June 24, 2022

Corrections Corner / Deacon Marc Kellams

From start to finish, criminal cases have several steps

Deacon Marc KellamsIn the June Corrections Corner column, we considered the process of the arrest of a person, the filing of charges and their initial hearing in court. This month, we will move forward toward trial or disposition by plea agreement.

I noted that the judge initially sets a pretrial conference. Some judges also set a trial date. For misdemeanor cases, if an initial trial date is set, it is set for what is called a bench trial, i.e., a trial heard before a judge. The defendant must ask for a jury trial in writing at least 10 days before the bench trial date, or it is waived. For felony cases, the case is automatically set for a jury trial, which may be waived, but only if both sides and the judge agree.

Several things can happen at this point. If the defendant believes that the judge has a reason to be biased, a motion to change venue from the judge may be filed. Those are rarely filed and even more rarely granted, because the reason must be based on cause.

If the judge knows the defendant personally or has some personal reason that he or she cannot fairly handle the case, the judge normally “recuses,” i.e., withdraws from the case. The fact that the judge has dealt with the defendant in prior cases is not considered cause.

The defendant may also ask for a change of venue from the county if there has been sufficient pre-trial publicity, and there is concern that a fair and impartial jury cannot be selected. If the judge agrees, there are two possible results. One is that the case may be transferred to another county. The second is that when there is a trial, the parties go to another county to select the jury, then the jury is transported to and from their home county for the trial.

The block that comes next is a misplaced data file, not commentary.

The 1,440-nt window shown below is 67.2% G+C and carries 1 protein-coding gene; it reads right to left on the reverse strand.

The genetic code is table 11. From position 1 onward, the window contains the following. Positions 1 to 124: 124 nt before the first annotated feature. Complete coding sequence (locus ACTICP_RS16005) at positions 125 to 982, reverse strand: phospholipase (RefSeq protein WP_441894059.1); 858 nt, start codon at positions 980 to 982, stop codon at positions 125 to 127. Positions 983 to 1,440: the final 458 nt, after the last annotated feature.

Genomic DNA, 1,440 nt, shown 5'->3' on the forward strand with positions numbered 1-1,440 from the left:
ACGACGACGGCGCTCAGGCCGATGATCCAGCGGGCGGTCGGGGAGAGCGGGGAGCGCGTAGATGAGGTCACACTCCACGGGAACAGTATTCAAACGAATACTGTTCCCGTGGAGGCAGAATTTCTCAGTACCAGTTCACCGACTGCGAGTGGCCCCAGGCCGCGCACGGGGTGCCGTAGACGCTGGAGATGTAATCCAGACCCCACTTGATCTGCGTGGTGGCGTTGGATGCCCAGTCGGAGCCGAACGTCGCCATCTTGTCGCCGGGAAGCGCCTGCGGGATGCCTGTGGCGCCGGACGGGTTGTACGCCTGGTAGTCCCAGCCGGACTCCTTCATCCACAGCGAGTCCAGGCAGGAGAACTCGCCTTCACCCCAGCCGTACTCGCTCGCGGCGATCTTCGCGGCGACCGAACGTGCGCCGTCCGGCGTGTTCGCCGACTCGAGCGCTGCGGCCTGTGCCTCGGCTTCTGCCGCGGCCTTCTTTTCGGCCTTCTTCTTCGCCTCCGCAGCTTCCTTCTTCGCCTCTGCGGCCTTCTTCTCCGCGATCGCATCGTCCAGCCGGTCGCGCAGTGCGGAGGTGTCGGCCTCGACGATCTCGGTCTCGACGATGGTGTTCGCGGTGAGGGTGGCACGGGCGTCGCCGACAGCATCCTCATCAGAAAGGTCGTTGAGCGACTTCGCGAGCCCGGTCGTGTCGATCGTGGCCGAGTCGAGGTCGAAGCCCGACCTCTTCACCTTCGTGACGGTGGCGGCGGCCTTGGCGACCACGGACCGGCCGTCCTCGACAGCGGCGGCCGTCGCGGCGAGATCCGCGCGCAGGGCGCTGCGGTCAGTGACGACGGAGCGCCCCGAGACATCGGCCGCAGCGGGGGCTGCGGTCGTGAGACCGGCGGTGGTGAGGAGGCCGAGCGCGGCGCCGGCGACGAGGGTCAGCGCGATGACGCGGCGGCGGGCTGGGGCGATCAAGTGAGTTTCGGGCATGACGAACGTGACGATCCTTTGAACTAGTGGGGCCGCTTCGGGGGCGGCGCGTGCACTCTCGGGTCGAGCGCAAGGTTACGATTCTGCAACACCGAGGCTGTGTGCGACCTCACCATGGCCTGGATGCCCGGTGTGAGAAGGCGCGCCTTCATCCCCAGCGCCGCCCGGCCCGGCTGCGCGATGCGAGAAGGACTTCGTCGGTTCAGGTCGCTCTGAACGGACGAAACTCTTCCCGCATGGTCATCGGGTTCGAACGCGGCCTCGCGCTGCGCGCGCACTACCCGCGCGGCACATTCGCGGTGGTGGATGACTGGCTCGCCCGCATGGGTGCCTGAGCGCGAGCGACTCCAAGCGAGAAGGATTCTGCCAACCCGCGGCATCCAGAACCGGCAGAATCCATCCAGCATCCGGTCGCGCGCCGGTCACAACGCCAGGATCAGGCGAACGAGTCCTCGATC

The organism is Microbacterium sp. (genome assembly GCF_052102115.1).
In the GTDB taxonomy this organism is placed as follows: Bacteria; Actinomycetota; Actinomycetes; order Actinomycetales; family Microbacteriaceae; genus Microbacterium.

Once any venue problems are resolved, the prosecutor and defense attorney begin their preparations for an eventual trial. This includes such things as evaluating the evidence that was collected, which often includes having the evidence analyzed for fingerprints, or in the case of controlled substances, having the substances transported to the Indiana State Police Laboratory in Indianapolis for analysis. Pretrial conferences periodically occur to make sure that the case is proceeding as it should.

Criminal cases must be disposed of within a year of filing, or if the defendant remains incarcerated, within 180 days. If the person is incarcerated, and asks for a “speedy” trial, the case must be disposed of within 70 days of the date it is requested. Those dates, however, are extended when the defendant asks for or agrees to a continuance.

It is often asked why it seems to take so long for a criminal case to resolve. There are many reasons, including the need to locate and take a deposition of witnesses, have the evidence analyzed, discuss trial strategy, and most often, negotiate a plea agreement.

More to come in future columns.

(Deacon Marc Kellams is the Coordinator of Corrections Ministry for the Archdiocese of Indianapolis. He can be reached at mkellams@archindy.org or call 317-592-4012.) †

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